A canoe is a lightweight narrow boat, typically pointed at both ends and open on top, propelled by one or more seated or kneeling paddlers facing the direction of travel using a single-bladed paddle. In International Canoe Federation nomenclature used in some European countries such as the United Kingdom the term refers to kayaks. Canoes are used for racing, whitewater canoeing and camping, the intended use of the canoe dictates its hull shape and length and construction material. Historically, canoes were dugouts or made of bark on a wood frame, most modern canoes are made of molded plastic or composites such as fiberglass. Until the mid-1800s the canoe was an important means of transport for exploration and trade, canoeing has been part of the Olympics since 1936. In places where the played a key role in history, such as the northern United States and New Zealand. Canoes can be adapted to many purposes, for example with the addition of sails, outboard motors, the word canoe comes from the Carib kenu, via the Spanish canoa.
Constructed between 8200 and 7600 BC, and found in the Netherlands, the Pesse canoe may be the oldest known canoe, excavations in Denmark reveal the use of dugouts and paddles during the Ertebølle period. Australian Aboriginal people made canoes using a variety of materials, including bark, the indigenous people of the Amazon commonly used Hymenaea trees. Many indigenous peoples of the Americas built bark canoes and they were usually skinned with birch bark over a light wooden frame, but other types could be used if birch was scarce. At a typical length of 4.3 m and weight of 23 kg, although susceptible to damage from rocks, they are easily repaired. When you reach them you load canoe and baggage upon your shoulders and go overland until the navigation is good, and you put your canoe back into the water, and embark again. American painter and traveler George Catlin wrote that the canoe was the most beautiful. Native American groups of the north Pacific coast made dugout canoes in a number of styles for different purposes, from western red-cedar or yellow-cedar, different styles were required for ocean-going vessels versus river boats, and for whale-hunting versus seal-hunting versus salmon-fishing.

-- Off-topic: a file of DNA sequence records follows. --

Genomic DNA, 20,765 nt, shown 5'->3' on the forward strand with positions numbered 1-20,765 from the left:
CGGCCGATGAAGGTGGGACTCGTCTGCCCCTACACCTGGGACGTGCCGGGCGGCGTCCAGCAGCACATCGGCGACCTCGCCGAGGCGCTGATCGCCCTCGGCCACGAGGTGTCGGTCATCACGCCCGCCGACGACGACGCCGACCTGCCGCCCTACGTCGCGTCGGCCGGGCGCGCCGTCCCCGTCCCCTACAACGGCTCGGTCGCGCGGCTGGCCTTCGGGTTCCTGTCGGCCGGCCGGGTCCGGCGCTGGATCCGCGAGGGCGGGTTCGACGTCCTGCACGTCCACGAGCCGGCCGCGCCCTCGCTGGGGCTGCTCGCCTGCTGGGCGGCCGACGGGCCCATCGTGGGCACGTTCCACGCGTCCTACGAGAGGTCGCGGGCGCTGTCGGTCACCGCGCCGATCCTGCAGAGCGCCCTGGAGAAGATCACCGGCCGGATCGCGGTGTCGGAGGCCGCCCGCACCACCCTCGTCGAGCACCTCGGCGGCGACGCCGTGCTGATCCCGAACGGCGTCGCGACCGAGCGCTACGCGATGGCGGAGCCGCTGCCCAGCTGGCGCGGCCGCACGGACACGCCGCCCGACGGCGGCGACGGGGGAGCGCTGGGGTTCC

The Quinault of Washington State built shovel-nose canoes, with double bows, the Kootenai of British Columbia province made sturgeon-nosed canoes from pine bark, designed to be stable in windy conditions on Kootenay Lake. The first explorer to cross the North American continent, Alexander Mackenzie, used extensively, as did David Thompson. Its dimensions were, length approximately 11 m, beam 1.2 to 1.8 m and it could carry 60 packs weighing 41 kg, and 910 kg of provisions. With a crew of eight or ten, they could make three knots over calm waters, four to six men could portage it, bottom up
A riparian zone or riparian area is the interface between land and a river or stream. Riparian is the proper nomenclature for one of the fifteen terrestrial biomes of the earth, Plant habitats and communities along the river margins and banks are called riparian vegetation, characterized by hydrophilic plants. In some regions the terms riparian woodland, riparian forest, riparian buffer zone, the word riparian is derived from Latin ripa, meaning river bank. Riparian zones may be natural or engineered for soil stabilization or restoration and these zones are important natural biofilters, protecting aquatic environments from excessive sedimentation, polluted surface runoff and erosion. They supply shelter and food for aquatic animals and shade that limits stream temperature change. When riparian zones are damaged by construction, agriculture or silviculture, biological restoration can take place, usually by human intervention in erosion control and revegetation. If the area adjacent to a watercourse has standing water or saturated soil for as long as a season, because of their prominent role in supporting a diversity of species, riparian zones are often the subject of national protection in a Biodiversity Action Plan.